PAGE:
We all make mistakes. It happens. Being in the media doesn’t automatically make you a flawless person. We still flub our words, forget to turn on our microphones, and yes, occasionally say things on air that we shouldn’t.
But there are no excuses for the latter. If you are on TV for a living, you need to know what words are coming out of your mouth when a microphone is clipped to your lapel. We’ve covered this before with dunces like A.J. Clemente. If that happens, and you want to salvage some shred of your dignity, credibility, and career, how you make up for it can go a long way.
But when you screw up your apology, you make it even worse.
Monday morning, Cleveland’s Fox 8 ran a recap of the previous night’s Academy Awards, ending with Lada Gaga’s “Sound of Music” performance. Anchor Kristi Capel, attempting to compliment the singer, somehow made reference to Gaga’s “jigaboo music.” Not just once, but twice, apparently not knowing that the word is a racial slur.
Naturally, Twitter blew up.
Now, for all we know, Capel had no idea what the word was (although why she chose to use a word that has only ever had a racist definition is beyond me). Let’s say she was completely ignorant of the word’s meaning because of its anachronistic nature, and saw after the show the response she was getting on Twitter. In that case, all she has to do is make a simple apology – “I’m so sorry. There’s no excuse for me using that kind of language on air. I had no idea what the word was, but now that I understand its meaning I know I should not have used it. I sincerely apologize.” Simple, right?
That’s not what Kristi Capel does.
“I do apologize if I offended you. I didn’t know the meaning behind it or that it was even a word. Thank you for watching.”
Ouch. It’s a master class in missing the point of an apology.
Let’s pull out the telestrator and break down everything she did wrong in that apology:
“I apologize IF I offended you.” If? So if I wasn’t offended, you wouldn’t have apologized? Don’t just apologize to people who were offended, apologize to everyone. You were wrong. Admit it and apologize.
“…or that it was even a word.” If you don’t know that something is a word, then it probably won’t be in your vocabulary. You didn’t make it up on the spot, you knew it was a word. Maybe you didn’t know what it meant, and in that case, say that. But no one “makes up” a word and accidentally stumbles unto a racial epithet.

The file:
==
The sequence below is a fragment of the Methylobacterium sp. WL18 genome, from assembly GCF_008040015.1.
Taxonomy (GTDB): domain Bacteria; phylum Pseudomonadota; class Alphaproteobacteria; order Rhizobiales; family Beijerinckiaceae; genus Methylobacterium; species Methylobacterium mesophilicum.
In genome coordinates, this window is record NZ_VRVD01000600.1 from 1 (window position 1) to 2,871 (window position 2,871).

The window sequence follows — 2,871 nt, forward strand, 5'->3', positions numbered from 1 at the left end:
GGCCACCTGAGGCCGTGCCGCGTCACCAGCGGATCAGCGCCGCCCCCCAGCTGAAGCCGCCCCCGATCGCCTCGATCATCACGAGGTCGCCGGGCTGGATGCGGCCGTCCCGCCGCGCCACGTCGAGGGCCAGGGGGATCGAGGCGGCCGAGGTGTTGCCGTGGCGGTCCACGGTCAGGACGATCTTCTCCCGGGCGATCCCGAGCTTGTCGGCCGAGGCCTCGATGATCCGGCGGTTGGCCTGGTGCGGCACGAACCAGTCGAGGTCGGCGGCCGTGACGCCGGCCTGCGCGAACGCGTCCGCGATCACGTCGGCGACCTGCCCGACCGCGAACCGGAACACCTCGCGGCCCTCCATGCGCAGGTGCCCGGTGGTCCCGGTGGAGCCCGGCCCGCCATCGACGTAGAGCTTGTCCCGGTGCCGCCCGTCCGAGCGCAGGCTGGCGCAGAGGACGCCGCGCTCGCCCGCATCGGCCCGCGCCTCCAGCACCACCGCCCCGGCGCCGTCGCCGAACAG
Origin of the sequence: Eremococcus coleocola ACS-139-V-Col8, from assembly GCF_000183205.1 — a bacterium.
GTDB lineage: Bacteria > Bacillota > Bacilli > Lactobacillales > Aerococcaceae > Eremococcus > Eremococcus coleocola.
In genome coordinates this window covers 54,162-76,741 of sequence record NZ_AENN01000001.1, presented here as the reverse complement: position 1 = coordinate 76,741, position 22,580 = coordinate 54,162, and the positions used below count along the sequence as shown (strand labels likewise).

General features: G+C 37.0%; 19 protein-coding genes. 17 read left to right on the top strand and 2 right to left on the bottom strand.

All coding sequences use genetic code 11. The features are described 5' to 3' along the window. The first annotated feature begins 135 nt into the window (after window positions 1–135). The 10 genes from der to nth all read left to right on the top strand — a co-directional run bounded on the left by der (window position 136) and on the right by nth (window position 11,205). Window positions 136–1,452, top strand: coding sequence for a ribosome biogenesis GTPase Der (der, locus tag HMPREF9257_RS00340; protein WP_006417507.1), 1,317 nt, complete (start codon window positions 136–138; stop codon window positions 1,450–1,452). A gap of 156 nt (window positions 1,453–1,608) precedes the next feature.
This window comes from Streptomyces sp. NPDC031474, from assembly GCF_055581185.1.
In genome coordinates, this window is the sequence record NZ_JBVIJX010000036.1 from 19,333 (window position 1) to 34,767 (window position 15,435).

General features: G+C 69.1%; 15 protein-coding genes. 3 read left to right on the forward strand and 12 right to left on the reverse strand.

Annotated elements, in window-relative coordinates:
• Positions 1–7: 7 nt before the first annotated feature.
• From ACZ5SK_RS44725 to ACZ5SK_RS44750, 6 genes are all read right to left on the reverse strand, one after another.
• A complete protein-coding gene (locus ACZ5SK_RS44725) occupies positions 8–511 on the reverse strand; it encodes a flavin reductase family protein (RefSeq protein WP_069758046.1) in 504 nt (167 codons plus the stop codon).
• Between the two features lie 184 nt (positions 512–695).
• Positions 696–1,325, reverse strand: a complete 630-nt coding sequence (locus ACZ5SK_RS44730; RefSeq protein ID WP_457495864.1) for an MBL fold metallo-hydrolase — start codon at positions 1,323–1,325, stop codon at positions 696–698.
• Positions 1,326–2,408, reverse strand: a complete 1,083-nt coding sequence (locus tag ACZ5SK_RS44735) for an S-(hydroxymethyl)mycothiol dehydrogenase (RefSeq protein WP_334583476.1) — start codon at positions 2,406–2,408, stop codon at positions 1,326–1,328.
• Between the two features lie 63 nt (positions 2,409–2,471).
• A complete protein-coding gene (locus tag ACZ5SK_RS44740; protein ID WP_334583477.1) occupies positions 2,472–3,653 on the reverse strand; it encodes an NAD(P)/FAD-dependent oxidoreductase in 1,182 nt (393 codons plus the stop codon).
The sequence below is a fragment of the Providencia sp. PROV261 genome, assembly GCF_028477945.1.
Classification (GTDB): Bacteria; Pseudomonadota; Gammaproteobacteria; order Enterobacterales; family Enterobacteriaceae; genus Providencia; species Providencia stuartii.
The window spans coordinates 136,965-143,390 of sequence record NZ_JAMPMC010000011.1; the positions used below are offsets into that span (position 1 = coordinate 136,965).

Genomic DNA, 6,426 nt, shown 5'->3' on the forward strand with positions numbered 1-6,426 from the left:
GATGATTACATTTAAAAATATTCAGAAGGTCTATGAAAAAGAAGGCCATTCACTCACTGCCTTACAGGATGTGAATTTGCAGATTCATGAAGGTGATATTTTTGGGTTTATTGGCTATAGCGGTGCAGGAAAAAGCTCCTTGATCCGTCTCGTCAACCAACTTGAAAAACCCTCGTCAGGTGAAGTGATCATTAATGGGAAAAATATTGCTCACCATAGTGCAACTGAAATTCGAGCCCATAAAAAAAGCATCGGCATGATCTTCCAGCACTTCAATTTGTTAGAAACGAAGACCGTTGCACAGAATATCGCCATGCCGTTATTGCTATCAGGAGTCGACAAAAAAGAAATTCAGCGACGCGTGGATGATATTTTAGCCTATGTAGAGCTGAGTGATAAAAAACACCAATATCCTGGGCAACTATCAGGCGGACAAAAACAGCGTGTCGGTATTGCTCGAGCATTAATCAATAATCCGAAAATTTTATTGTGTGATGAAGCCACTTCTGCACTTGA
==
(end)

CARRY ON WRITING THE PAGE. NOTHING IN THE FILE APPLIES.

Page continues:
“Thank you for watching.” No, no no. Everyone knows that “thank you for watching” is TV news code for “F%&# you” to angry viewers. I’ve seen reporters use it. I’ve used it in emails to angry viewer complaints, and I regret it. It makes you feel big for five seconds, and then you immediately realize how petty it makes you sound.
And of course, copying and pasting the same non-apology nine times does not make you sound contrite. Do you think Bart Simpson was really sorry when he had to write on the chalkboard at the beginning of every episode?
So Capel showed us the wrong way to apologize. Now let’s look at the right way.
Step 1 – Talk to your boss.
Maybe you started seeing complaints fly on Twitter or in your email. Maybe someone called the station. The first step is to talk to your boss and show them you immediately understand that you screwed up. Trying to hide something will only make it worse. Ask for forgiveness and work on a plan to make it right.
Step 2 – Apologize to your audience, and mean it!
If you truly understand what you did, you should know the difference between a fake apology and a real one. Don’t be mad you were caught; be mad at yourself for screwing up. Apologize in whatever medium your boss thinks is appropriate – Twitter, Facebook, station’s web site, or on-air. And again, you need to really be sorry, so don’t just apologize to “anyone who was offended.” It shows a lot of maturity to your audience and your co-workers when you actually take the blame.
Step 3 – Don’t make excuses.
I don’t care whether you thought you were in a commercial break, you didn’t know the meaning of a word, or your sense of humor got the best of you; there are no excuses for bad language or professionalism on the air. You stepped in it. And if you post something bad on Twitter, don’t try to claim your account was “hacked.” Celebrities do that all the time when they post something controversial, and no one is buying it. No one is hacking into your Twitter account just to post that the Governor looks like Sloth from the Goonies.
Step 4 – Move on.
Don’t let the mistake define you. Work harder than ever to make sure your stories are high quality. It’ll help people forget your mistake and focus on your actual work.
Step 5 – Accept the consequences.
Sometimes you can follow all of these steps and it still won’t be enough. Like I’ve repeated several times, there are NO EXCUSES in this business. You can sincerely apologize all you want, but your boss still has a business to run, and they can demote you, suspend you and even fire you. If you make the mistake, and it was entirely your fault, there’s not much you can do.
Got a story of a time you screws up on the air, and what you did to make up for it? Please share it in the comments!
Update: Capel deleted her copied-and-pasted non-apology and issued a new one.
Now that is what we should have seen when this started.